Opening Up: The Prep, the Call, the Future

NEW YORK -
Dr. Anthony Fauci, Director of the National Institute of Allergy and Infectious Diseases and head of the White House’s Coronavirus Task Force. (Leah Millis/Reuters)

It began with the participating Rabbanim opening their hearts and mouths in earnest prayer, as they beseeched the Al-mghty to guard the community, the country, and the courageous officials who are at the forefront of this valiant campaign against COVID-19.

The conference call between the leaders of the Orthodox Union (OU) and Dr. Anthony Fauci, Director of the National Institute of Allergy and Infectious Diseases and head of the White House’s Coronavirus Task Force, was arranged in order to gain insight and exchange ideas into the gradual reopening of American society and its economy, and how shuls and other Jewish institutions should prepare for it and craft their collective guidelines for the future.

“The actual call was the culmination of many days of preparation,” Rabbi Adir Posy, director of the Department of Synagogue & Community Services for the OU, told Hamodia in an exclusive interview. “The Poskim of the OU have had extensive discussions with medical professionals concerning this issue, and after clarifying the various medical elements, they wanted to hear Dr. Fauci’s opinion as well, in order to integrate the thinking of the public health officials into their final decision as to what we could, and what we should, actually do.”

“The discussion with Dr. Fauci was a key point for the Rabbanim, as it helped them hone the best guidance and advice that would ultimately be codified in the Rabbinic guidelines which were being formulated,” Rabbi Posy added.

Moderating the conference was Rabbi Moshe Hauer, the incoming executive vice president of the Orthodox Union. Rabbi Hauer began by asking about the feasibility of returning to tefillah b’tzibbur on a schedule of three times a day, seven days a week.

Dr. Fauci was deferential to the leadership of the OU, and he began by expressing his unfamiliarity with the practice. “I don’t have a full appreciation of the importance of the timetable of three times a day,” he stated. “I’m afraid that if you do it exactly the way you did it before, even under the circumstances of trying to maintain distance, you’ll put yourselves at risk. Don’t give it up completely but modify it in a way to minimize the kinds of ways we know are risks.”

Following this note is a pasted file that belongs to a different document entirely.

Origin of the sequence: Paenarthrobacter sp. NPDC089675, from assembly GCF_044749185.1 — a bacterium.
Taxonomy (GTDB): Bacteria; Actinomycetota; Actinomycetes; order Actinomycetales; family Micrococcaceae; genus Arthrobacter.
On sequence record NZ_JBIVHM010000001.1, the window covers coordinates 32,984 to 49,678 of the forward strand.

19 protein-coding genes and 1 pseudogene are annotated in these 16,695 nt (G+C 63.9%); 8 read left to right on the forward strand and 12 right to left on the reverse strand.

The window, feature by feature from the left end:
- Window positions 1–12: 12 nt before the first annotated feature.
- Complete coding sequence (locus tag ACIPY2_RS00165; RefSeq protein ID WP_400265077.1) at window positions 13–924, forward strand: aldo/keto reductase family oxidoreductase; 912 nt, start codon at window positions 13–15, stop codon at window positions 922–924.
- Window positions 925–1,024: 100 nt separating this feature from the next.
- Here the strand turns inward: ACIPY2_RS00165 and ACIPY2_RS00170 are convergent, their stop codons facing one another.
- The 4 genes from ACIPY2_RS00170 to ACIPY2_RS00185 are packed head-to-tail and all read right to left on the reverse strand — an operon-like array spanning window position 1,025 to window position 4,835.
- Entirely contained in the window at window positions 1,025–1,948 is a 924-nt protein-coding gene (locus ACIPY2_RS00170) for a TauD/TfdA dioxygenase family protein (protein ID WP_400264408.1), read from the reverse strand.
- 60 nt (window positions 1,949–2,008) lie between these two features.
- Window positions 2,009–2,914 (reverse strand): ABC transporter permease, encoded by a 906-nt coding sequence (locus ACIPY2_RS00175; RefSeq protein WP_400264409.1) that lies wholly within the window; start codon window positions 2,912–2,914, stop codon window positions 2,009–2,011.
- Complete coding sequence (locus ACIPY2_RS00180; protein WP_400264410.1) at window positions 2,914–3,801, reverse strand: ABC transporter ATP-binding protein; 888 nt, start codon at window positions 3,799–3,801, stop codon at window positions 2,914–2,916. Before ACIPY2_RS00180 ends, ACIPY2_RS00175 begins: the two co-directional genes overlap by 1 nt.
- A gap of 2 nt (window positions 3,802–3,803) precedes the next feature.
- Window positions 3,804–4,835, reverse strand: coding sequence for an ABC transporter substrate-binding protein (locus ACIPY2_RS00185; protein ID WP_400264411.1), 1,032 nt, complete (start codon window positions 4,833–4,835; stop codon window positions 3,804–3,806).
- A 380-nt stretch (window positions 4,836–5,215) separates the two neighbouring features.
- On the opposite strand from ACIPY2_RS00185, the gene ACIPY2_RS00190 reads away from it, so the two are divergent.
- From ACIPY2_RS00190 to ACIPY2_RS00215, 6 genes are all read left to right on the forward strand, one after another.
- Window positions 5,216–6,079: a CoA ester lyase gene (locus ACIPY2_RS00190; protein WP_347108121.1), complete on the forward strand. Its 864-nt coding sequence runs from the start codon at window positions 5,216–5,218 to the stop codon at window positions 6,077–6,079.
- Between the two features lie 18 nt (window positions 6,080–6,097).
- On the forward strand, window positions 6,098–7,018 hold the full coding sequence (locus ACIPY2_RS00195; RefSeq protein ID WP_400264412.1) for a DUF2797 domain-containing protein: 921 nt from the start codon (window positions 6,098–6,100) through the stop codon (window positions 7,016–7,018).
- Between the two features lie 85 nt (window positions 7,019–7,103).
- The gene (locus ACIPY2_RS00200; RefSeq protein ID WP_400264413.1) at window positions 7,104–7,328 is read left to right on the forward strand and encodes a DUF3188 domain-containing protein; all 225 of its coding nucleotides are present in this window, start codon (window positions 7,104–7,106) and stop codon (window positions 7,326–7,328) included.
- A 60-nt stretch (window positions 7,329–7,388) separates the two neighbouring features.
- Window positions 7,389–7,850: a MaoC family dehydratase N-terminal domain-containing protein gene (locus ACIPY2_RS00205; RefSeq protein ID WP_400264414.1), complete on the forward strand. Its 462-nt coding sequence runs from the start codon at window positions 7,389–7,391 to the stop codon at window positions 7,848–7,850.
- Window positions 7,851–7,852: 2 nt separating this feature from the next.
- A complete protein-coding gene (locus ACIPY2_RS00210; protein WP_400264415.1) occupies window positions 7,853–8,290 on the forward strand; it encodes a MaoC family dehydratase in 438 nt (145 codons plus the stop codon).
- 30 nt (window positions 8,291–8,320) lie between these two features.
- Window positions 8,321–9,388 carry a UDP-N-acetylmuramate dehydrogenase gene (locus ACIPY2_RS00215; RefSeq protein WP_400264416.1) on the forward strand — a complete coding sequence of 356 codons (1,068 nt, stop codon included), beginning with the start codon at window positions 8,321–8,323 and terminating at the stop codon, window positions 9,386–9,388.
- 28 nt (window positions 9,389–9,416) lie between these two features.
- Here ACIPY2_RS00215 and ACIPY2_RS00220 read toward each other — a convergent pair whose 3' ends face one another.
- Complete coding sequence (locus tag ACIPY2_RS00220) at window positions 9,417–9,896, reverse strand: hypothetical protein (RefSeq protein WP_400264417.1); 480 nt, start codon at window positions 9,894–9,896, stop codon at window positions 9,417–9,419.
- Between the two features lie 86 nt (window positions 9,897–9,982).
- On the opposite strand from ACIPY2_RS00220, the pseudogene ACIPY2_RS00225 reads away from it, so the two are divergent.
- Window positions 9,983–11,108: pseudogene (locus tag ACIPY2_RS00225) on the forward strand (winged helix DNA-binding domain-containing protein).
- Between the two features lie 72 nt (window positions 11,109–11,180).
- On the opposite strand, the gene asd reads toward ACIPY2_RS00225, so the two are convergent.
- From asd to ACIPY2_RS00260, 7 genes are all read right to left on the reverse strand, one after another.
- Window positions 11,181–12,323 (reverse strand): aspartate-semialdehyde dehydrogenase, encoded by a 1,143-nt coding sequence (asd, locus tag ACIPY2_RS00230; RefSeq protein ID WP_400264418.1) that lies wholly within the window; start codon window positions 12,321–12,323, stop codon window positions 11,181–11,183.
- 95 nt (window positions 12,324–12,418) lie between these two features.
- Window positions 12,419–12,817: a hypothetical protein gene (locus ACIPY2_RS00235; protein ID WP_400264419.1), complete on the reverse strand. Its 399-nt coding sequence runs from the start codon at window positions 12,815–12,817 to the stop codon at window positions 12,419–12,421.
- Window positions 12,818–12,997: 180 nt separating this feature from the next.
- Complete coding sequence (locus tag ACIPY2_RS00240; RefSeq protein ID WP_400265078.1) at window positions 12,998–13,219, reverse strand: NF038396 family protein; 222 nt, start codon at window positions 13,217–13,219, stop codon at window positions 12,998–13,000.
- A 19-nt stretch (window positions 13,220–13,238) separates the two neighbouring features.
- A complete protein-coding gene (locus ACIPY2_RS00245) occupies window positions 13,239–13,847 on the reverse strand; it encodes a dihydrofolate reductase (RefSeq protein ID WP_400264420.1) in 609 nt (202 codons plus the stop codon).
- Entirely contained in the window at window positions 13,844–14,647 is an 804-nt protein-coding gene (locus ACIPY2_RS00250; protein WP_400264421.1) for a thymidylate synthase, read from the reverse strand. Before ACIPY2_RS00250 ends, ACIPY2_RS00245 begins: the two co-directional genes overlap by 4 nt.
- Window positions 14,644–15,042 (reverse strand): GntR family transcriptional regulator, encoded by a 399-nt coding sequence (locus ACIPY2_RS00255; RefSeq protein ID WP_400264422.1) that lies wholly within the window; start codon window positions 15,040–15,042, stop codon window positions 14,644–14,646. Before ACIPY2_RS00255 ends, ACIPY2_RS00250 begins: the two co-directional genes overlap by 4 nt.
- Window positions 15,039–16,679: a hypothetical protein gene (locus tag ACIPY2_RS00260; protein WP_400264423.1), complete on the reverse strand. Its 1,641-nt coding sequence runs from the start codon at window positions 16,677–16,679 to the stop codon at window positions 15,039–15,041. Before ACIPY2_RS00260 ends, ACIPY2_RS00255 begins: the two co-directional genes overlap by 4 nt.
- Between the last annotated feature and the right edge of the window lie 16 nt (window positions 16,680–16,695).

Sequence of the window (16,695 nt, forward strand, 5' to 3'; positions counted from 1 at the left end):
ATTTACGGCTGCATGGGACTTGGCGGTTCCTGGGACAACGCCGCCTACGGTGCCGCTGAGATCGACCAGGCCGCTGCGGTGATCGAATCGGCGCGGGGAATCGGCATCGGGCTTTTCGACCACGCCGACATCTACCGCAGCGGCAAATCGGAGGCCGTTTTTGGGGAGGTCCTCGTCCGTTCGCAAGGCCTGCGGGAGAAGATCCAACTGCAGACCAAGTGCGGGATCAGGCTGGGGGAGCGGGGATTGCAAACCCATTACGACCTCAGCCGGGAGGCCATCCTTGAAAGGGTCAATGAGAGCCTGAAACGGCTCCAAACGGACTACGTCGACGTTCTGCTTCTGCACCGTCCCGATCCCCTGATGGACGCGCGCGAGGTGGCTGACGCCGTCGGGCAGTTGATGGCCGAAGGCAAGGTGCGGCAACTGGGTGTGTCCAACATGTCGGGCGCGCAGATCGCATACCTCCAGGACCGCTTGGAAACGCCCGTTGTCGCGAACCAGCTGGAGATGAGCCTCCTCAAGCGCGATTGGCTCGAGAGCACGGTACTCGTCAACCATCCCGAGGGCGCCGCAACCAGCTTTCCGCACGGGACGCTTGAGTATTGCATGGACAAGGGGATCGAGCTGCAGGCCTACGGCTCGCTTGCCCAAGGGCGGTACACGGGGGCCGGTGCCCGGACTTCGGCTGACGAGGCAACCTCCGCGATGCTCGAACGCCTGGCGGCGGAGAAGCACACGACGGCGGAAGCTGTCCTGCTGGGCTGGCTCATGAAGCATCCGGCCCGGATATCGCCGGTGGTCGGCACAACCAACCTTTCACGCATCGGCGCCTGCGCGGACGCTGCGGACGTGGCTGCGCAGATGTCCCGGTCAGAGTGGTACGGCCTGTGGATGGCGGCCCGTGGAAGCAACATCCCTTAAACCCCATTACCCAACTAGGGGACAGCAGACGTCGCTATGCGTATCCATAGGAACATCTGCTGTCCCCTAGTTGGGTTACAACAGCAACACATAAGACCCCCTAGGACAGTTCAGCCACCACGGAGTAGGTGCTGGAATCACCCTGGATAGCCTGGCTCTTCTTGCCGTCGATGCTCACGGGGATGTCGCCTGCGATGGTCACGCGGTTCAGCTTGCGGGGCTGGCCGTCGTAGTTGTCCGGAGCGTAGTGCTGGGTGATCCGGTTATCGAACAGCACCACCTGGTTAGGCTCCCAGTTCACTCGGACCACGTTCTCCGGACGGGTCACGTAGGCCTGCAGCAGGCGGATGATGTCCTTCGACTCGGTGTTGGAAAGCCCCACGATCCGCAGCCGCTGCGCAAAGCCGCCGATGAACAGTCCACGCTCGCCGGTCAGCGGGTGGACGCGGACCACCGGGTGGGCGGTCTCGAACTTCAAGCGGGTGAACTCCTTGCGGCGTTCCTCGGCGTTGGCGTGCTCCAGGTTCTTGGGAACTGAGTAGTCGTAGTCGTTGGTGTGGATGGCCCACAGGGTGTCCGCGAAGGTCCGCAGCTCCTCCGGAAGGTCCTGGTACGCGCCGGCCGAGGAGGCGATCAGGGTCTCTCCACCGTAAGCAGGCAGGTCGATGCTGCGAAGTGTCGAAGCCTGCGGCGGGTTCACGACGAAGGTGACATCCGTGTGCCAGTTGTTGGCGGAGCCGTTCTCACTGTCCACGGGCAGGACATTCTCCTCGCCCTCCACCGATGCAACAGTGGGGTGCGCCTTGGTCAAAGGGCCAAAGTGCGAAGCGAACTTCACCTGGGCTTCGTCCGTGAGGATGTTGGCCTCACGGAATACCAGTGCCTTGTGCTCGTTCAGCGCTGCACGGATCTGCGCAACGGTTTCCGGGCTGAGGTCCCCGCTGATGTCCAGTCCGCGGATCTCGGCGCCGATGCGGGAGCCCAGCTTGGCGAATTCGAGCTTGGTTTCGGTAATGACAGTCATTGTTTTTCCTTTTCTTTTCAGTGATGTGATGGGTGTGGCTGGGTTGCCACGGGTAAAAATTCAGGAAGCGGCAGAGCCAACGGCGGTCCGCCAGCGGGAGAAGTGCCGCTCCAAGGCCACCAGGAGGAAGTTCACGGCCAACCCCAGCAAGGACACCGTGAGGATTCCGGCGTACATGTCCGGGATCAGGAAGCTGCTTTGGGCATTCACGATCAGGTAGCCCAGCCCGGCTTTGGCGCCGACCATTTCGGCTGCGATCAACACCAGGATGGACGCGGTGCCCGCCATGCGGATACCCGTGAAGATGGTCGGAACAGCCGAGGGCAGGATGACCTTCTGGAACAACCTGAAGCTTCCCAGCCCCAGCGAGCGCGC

Rabbi Hauer responded by sharing some of the initial direction which they would soon be giving over to their associated Rabbanim and shuls. “The guidance we crafted and will be publishing includes removing seats, when possible, so social distancing is fixed. We’re encouraging masks in addition to eight feet of distancing and, knowing how we like to get together, we’re encouraging eight feet because it may be closer to six feet.

Dr. Fauci encouraged the extra caution, saying, “the emotional culture of the Jewish people” is one which fosters closeness, and some may find it hard to resist getting together when they join for prayers. Indeed, when he was informed of the opening Tehillim recited at the onset of the call, Dr. Fauci responded emotionally, “By the way, as you’re doing your praying, make sure you include me in that, okay?” Rabbi Hauer assured him that “we will continue having you in your prayers — G-d should continue to grant you good health and wisdom.”

While he suggested staggering minyanim in order to limit the number of participants present for each quorum, he expressed reservations about having everyone three times a day during the first phase of the reopening.

“How disruptive would it be to a variety of aspects, including spiritual wellbeing, if you not only did the extra spacing and physical separation but also said that, for the time being, once a day and five days a week instead of three times a day, seven days a week. If you can phase that in, though I don’t know what that would mean to you spiritually, but if it can be modified at least temporarily, I would modify number of days, times of day, and separation.”